The Divisional (Machine Gun) Battalions were established as part of the mobilisation of the British Army in the mid to late 1930s. They were formed under the same principles as the Brigade Machine Gun Companies of the Great War, which eventually became the Machine Gun Corps. The theory was that Medium Machine Guns were best as part of a Divisional or Brigade asset and the Infantry Battalion would have lighter weapons, with few exceptions (for example, Chindits, Airlanding Battalions, and Parachute Battalions).
Machine Gun Battalions were formed by converting regular Infantry Battalions to the new establishment. It was originally intended that a large number of Battalions would be converted; however, it ended up being just a select few Regiments, with, in some cases, only a few Battalions of those Regiments being converted.
The Regiments that had Battalions converted were:
- Argyll & Sutherland Highlanders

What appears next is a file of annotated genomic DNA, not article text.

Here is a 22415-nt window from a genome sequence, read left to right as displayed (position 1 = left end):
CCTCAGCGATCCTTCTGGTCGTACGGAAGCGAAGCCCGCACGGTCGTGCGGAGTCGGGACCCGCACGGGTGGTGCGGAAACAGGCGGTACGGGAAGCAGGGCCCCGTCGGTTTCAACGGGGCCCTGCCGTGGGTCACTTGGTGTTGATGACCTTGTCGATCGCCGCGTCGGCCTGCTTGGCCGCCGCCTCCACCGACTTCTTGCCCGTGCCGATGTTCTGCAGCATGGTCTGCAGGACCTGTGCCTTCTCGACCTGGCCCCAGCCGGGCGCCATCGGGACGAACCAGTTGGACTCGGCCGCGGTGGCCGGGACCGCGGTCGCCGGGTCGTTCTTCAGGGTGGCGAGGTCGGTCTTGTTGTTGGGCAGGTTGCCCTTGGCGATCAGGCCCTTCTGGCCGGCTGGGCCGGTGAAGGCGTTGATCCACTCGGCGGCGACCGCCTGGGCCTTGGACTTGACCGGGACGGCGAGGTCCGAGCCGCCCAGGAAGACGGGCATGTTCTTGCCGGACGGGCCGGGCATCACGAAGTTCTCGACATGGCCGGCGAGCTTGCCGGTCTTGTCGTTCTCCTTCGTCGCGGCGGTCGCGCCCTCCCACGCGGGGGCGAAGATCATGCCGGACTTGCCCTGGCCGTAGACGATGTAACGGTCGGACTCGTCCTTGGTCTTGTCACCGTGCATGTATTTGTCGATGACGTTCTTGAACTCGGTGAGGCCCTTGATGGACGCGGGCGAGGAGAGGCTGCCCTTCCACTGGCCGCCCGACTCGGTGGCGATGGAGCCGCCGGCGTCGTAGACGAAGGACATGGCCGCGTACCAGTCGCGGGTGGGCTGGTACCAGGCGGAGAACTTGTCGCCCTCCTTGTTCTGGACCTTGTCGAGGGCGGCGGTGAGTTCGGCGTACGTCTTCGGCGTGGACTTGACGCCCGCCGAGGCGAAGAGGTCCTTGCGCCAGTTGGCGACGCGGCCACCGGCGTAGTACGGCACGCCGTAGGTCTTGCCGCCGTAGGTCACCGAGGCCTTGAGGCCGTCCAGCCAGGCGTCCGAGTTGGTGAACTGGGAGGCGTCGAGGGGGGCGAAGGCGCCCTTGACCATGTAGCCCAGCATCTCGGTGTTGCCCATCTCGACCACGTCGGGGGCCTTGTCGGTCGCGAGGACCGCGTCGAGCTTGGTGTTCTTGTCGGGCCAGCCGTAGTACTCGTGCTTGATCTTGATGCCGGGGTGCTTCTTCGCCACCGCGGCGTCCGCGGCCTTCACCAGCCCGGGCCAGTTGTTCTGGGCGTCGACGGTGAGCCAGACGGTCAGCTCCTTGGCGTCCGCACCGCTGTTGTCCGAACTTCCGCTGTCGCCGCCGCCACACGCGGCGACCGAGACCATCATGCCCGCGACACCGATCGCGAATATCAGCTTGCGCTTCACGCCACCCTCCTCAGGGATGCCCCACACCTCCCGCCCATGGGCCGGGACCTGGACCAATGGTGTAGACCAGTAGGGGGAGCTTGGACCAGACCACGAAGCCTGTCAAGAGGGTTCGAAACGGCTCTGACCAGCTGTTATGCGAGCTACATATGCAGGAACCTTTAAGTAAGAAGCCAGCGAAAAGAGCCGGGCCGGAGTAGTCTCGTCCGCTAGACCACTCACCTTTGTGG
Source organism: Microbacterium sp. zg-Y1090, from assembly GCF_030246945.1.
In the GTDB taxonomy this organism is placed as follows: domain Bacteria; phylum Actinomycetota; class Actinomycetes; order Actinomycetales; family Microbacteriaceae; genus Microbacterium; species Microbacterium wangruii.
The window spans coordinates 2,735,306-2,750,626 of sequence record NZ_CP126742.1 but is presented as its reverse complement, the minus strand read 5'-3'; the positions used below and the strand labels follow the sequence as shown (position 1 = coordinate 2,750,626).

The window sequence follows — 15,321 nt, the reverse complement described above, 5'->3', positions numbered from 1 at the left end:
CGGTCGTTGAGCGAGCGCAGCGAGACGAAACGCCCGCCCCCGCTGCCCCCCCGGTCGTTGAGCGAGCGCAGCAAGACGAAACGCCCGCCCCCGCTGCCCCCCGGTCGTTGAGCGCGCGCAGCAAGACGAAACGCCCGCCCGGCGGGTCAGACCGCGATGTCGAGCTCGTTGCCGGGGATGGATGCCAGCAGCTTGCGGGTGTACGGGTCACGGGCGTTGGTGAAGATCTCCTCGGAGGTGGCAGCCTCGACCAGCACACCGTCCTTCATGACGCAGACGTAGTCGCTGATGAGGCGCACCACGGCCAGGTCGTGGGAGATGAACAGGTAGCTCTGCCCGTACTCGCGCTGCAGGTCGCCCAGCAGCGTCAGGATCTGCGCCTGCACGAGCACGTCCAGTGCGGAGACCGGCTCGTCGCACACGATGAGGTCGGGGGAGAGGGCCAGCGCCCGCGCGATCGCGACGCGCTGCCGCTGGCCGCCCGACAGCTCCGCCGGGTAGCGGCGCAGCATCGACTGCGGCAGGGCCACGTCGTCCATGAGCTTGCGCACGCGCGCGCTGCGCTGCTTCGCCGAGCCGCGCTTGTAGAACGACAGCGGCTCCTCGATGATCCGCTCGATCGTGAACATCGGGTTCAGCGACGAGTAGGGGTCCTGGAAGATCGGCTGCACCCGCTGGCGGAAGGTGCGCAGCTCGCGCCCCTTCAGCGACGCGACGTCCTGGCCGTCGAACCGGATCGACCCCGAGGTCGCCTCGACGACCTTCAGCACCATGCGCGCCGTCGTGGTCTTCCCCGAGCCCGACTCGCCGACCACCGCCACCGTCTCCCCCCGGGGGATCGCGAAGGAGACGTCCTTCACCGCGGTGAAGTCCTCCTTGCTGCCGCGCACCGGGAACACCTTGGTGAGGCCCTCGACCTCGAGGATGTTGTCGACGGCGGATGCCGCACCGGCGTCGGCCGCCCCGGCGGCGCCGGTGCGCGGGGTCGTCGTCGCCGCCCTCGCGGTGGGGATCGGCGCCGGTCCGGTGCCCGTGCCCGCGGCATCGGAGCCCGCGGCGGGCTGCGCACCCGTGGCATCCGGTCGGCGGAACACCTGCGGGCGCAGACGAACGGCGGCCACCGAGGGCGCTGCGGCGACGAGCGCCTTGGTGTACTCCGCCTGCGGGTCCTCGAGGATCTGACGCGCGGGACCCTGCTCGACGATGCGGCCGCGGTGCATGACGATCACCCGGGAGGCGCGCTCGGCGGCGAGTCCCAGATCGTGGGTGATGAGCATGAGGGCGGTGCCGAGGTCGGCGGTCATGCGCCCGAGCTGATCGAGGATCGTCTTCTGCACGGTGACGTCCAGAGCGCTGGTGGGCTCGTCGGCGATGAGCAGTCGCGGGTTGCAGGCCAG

- Cheshire Regiment
- Gloucestershire Regiment
- Gordon Highlanders
- Kensington Regiment
- Manchester Regiment
- Middlesex Regiment
- Royal Northumberland Fusiliers
The broad structure of the Battalions is shown below. Detailed breakdown of the Machine Gun Platoons is also available.
This organisation was later changed to include a Heavy Mortar Company, of four Platoons, firing the 4.2-inch Mortar.
Whilst the Machine Gun Battalion was the organisation that they started and ended the Second World War with, there was a deviation to the Divisional (Support) Battalion that incorporated a Brigade-focussed structure with three Companies, each with machine gun, mortar and light anti-aircraft assets.
The brigading of machine guns stopped once the Second World War ended and the machine guns were, once again, returned to Infantry Battalions as a Machine Gun Platoon.